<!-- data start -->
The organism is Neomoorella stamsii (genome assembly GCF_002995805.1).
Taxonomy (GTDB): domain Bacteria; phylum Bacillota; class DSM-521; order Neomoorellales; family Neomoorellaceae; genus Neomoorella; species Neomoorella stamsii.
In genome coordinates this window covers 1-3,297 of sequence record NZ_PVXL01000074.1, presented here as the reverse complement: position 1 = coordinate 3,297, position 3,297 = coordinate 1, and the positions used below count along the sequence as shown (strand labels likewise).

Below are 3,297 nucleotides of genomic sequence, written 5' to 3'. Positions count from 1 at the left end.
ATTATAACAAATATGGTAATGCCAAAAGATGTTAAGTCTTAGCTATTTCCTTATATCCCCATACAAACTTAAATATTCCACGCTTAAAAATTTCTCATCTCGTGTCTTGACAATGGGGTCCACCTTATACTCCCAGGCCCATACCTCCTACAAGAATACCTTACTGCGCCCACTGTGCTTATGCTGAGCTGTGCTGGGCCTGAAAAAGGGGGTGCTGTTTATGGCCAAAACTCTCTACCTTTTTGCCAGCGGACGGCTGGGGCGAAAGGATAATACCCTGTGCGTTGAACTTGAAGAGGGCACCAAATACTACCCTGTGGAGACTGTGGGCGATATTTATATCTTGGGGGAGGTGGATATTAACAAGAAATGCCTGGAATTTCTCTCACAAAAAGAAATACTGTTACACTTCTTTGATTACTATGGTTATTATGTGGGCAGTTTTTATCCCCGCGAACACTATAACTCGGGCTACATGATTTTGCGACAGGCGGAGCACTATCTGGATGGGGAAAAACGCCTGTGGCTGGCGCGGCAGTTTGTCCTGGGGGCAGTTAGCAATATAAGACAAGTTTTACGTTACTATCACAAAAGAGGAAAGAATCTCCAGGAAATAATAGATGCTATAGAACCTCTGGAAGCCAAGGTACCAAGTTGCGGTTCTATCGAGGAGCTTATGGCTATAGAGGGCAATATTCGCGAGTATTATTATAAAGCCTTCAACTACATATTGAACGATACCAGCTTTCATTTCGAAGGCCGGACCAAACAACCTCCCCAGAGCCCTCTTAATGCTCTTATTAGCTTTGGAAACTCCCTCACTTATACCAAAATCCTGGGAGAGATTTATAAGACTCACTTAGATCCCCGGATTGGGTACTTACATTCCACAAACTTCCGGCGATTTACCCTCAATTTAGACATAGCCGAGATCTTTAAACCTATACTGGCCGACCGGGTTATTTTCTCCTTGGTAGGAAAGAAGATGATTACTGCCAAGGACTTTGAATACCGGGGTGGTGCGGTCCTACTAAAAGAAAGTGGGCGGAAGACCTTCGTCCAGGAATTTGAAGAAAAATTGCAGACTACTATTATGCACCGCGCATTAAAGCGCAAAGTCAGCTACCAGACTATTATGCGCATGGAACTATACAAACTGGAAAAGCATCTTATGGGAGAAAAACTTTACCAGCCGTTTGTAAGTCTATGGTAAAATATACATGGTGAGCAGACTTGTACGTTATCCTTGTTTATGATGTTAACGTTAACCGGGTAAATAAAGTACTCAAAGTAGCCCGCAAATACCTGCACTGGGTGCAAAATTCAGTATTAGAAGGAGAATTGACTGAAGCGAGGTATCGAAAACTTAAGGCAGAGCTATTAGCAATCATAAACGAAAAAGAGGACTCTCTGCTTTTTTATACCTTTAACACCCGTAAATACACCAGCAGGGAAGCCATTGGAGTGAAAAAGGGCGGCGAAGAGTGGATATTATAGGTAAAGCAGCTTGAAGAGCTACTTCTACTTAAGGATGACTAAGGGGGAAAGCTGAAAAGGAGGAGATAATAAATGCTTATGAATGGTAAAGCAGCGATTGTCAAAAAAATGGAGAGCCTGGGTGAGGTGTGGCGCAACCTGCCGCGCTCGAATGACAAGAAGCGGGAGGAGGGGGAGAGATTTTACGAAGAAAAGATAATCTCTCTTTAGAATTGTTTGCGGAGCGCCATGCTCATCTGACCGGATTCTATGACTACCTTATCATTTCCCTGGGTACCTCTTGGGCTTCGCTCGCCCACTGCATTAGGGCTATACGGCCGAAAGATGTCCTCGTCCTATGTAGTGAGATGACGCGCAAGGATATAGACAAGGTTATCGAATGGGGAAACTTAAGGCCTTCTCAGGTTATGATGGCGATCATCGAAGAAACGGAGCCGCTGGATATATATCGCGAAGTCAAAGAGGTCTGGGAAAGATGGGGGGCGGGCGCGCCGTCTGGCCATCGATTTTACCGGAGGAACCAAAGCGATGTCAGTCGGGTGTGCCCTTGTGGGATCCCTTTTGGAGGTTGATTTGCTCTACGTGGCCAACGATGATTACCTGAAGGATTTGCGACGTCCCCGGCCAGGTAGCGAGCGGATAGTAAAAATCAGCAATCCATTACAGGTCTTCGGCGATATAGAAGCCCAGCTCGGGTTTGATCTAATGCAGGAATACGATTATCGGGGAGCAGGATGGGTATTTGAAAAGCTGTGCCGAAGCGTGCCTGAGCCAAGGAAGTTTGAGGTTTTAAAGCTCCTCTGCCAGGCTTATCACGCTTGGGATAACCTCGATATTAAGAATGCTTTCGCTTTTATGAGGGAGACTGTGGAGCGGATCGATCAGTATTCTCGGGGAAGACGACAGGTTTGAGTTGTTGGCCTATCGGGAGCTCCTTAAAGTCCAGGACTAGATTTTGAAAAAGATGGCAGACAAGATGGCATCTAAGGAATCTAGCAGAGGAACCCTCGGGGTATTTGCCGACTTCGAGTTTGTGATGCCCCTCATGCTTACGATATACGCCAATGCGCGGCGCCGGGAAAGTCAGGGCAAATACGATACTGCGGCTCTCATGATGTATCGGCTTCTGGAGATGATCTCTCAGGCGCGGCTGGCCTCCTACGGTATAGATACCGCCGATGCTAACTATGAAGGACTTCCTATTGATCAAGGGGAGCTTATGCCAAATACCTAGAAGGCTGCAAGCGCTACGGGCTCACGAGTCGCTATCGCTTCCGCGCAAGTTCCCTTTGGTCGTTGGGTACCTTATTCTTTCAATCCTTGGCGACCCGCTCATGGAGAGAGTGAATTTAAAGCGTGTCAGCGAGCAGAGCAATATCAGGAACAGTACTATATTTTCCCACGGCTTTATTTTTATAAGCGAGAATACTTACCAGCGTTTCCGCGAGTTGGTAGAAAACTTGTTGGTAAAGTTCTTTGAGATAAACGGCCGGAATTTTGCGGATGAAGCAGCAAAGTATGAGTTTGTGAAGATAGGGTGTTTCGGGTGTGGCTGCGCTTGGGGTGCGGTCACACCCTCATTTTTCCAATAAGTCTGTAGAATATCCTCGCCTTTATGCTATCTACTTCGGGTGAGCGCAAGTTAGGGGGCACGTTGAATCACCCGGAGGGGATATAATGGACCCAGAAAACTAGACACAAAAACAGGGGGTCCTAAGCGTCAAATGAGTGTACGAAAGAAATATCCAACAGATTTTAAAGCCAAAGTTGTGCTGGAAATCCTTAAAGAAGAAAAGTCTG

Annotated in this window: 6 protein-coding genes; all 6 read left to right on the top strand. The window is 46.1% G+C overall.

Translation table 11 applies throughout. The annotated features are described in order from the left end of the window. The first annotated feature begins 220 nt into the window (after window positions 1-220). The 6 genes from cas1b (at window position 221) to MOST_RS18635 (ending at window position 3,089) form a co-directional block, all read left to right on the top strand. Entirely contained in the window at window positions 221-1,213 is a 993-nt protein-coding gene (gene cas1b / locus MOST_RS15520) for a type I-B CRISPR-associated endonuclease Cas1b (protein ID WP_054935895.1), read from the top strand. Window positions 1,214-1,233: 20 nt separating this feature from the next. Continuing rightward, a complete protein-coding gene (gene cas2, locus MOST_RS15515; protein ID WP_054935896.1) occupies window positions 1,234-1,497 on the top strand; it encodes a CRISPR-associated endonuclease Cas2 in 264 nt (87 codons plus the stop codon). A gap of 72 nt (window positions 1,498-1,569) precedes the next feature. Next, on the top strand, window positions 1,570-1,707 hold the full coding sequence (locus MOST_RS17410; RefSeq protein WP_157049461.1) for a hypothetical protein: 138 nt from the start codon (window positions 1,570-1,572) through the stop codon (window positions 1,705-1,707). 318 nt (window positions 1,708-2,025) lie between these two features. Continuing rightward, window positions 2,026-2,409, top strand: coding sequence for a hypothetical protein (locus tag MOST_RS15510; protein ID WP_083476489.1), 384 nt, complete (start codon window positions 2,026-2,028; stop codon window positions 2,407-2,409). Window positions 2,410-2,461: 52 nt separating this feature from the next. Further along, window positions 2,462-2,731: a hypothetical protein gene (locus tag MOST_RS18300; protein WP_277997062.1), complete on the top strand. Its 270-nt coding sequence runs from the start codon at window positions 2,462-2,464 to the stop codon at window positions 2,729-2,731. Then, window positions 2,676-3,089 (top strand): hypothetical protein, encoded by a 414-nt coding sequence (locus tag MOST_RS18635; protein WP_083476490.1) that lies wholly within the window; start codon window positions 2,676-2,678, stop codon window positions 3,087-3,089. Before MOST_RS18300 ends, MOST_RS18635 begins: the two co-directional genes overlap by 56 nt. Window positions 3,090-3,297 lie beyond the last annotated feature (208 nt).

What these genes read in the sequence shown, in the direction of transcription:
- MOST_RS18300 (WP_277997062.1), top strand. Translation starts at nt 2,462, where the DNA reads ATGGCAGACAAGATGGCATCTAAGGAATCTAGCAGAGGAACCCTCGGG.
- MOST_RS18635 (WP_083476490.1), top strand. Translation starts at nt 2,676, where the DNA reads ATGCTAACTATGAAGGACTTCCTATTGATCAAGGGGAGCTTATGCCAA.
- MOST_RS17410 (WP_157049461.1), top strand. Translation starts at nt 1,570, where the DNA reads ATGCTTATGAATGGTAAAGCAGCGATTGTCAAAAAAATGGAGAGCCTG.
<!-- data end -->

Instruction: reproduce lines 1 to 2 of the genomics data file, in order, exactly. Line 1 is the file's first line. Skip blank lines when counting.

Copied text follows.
The organism is Neomoorella stamsii (genome assembly GCF_002995805.1).
Taxonomy (GTDB): domain Bacteria; phylum Bacillota; class DSM-521; order Neomoorellales; family Neomoorellaceae; genus Neomoorella; species Neomoorella stamsii.